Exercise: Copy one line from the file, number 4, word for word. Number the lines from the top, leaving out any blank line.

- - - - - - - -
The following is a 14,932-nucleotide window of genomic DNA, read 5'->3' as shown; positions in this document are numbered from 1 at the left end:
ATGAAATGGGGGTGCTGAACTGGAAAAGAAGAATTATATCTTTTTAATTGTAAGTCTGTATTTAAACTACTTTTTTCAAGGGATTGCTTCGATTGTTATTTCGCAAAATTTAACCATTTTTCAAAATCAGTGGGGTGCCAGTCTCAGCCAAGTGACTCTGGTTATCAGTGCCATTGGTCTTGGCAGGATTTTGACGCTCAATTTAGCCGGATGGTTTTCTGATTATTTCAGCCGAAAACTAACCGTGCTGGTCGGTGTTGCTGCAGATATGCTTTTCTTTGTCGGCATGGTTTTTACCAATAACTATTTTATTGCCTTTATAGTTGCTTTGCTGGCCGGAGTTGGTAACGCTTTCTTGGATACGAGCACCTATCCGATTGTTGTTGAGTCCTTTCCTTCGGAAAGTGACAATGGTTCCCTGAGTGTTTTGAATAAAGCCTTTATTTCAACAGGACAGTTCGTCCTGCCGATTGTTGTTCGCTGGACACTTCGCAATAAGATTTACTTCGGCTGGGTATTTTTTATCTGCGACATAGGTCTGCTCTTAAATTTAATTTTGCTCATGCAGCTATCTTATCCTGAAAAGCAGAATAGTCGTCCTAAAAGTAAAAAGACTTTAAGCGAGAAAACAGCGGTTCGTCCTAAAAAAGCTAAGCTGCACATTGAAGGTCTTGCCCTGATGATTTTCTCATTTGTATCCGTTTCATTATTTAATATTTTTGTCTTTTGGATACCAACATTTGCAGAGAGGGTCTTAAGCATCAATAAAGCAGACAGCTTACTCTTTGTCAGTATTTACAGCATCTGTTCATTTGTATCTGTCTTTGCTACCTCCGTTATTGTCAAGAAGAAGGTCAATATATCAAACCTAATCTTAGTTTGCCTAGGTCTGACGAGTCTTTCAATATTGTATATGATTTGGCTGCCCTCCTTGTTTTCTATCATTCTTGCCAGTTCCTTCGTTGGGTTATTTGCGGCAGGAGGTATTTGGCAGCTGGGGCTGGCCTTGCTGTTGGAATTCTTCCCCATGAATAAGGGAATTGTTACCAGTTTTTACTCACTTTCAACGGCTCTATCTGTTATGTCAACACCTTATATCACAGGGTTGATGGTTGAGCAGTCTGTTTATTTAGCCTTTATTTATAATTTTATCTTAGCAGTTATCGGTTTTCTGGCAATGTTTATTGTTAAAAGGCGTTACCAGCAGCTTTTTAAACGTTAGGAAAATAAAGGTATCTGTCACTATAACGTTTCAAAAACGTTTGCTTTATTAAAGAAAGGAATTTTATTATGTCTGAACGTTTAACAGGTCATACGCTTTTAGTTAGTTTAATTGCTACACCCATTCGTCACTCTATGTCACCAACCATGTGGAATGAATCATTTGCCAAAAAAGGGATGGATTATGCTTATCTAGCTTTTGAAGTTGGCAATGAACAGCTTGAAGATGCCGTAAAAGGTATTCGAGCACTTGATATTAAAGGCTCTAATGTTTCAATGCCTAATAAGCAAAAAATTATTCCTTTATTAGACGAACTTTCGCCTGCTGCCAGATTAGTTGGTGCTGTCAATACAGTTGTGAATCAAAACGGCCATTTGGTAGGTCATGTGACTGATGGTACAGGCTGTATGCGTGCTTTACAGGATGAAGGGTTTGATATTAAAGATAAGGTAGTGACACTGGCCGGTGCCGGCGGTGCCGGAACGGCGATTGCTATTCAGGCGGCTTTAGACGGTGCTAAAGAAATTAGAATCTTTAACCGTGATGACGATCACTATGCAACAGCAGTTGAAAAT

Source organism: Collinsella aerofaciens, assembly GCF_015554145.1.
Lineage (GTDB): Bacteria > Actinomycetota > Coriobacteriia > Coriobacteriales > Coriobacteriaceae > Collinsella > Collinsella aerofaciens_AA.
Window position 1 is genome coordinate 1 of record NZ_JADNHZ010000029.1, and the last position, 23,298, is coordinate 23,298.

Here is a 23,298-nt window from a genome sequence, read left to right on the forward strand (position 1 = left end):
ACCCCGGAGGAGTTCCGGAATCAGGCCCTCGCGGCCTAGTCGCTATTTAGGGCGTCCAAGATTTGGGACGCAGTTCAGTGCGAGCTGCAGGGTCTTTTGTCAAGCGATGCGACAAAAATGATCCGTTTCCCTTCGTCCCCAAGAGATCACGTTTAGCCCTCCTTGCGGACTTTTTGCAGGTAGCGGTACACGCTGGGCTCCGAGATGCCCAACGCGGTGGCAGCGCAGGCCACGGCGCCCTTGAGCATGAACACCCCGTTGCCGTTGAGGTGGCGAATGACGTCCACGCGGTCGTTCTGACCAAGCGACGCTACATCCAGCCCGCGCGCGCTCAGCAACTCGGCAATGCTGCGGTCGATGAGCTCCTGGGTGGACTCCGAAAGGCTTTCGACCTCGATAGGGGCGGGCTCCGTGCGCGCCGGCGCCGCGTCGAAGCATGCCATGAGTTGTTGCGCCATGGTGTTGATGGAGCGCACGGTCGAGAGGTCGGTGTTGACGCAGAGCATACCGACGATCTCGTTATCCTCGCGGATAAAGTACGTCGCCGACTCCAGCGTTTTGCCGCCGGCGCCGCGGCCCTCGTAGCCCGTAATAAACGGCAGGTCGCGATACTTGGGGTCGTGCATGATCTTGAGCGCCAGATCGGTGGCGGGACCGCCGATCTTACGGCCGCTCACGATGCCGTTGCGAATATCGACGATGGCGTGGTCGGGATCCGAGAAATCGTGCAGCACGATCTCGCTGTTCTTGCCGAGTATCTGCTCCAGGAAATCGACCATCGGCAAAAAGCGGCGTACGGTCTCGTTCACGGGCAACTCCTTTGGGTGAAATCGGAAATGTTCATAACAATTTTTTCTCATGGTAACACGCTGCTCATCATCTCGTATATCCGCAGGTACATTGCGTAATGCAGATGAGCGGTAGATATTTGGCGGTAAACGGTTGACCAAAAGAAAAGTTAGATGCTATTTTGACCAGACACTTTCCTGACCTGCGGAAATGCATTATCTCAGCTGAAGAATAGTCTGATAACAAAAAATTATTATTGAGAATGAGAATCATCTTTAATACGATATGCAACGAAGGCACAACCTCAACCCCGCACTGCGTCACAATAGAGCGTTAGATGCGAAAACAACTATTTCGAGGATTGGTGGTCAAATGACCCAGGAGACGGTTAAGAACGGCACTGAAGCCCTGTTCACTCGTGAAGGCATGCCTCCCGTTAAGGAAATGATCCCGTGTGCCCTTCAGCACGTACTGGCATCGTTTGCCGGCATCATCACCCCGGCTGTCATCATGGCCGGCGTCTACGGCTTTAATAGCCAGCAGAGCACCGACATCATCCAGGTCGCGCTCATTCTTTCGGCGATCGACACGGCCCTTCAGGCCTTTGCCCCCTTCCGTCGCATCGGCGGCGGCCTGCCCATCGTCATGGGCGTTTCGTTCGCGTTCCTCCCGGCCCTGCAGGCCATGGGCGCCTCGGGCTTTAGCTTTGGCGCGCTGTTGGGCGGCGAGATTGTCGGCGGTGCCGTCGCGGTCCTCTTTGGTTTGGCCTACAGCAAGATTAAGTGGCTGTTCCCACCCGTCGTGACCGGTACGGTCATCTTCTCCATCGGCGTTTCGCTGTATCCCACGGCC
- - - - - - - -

Lineage (GTDB): Bacteria > Actinomycetota > Coriobacteriia > Coriobacteriales > Coriobacteriaceae > Collinsella > Collinsella aerofaciens_AA.